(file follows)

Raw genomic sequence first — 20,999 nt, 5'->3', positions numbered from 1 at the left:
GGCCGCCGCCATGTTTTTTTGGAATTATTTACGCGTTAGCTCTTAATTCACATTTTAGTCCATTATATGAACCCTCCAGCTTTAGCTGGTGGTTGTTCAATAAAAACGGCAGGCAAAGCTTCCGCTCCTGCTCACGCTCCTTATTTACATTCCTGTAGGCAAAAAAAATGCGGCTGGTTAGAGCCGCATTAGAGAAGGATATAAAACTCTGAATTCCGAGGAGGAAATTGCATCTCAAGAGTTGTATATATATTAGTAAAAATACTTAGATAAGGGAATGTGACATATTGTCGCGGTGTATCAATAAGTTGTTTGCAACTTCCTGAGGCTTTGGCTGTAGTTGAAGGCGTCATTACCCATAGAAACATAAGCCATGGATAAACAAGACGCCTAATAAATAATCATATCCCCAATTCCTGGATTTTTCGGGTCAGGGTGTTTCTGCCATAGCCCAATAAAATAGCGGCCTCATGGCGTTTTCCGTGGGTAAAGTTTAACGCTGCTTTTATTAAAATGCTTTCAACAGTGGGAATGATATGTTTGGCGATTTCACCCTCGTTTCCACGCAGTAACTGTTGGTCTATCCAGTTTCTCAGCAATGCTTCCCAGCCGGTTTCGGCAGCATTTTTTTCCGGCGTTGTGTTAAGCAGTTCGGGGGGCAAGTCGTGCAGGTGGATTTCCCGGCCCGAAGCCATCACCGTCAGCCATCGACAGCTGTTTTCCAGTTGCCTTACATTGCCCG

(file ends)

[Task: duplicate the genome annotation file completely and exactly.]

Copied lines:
Raw genomic sequence first — 20,999 nt, 5'->3', positions numbered from 1 at the left:
GGCCGCCGCCATGTTTTTTTGGAATTATTTACGCGTTAGCTCTTAATTCACATTTTAGTCCATTATATGAACCCTCCAGCTTTAGCTGGTGGTTGTTCAATAAAAACGGCAGGCAAAGCTTCCGCTCCTGCTCACGCTCCTTATTTACATTCCTGTAGGCAAAAAAAATGCGGCTGGTTAGAGCCGCATTAGAGAAGGATATAAAACTCTGAATTCCGAGGAGGAAATTGCATCTCAAGAGTTGTATATATATTAGTAAAAATACTTAGATAAGGGAATGTGACATATTGTCGCGGTGTATCAATAAGTTGTTTGCAACTTCCTGAGGCTTTGGCTGTAGTTGAAGGCGTCATTACCCATAGAAACATAAGCCATGGATAAACAAGACGCCTAATAAATAATCATATCCCCAATTCCTGGATTTTTCGGGTCAGGGTGTTTCTGCCATAGCCCAATAAAATAGCGGCCTCATGGCGTTTTCCGTGGGTAAAGTTTAACGCTGCTTTTATTAAAATGCTTTCAACAGTGGGAATGATATGTTTGGCGATTTCACCCTCGTTTCCACGCAGTAACTGTTGGTCTATCCAGTTTCTCAGCAATGCTTCCCAGCCGGTTTCGGCAGCATTTTTTTCCGGCGTTGTGTTAAGCAGTTCGGGGGGCAAGTCGTGCAGGTGGATTTCCCGGCCCGAAGCCATCACCGTCAGCCATCGACAGCTGTTTTCCAGTTGCCTTACATTGCCCG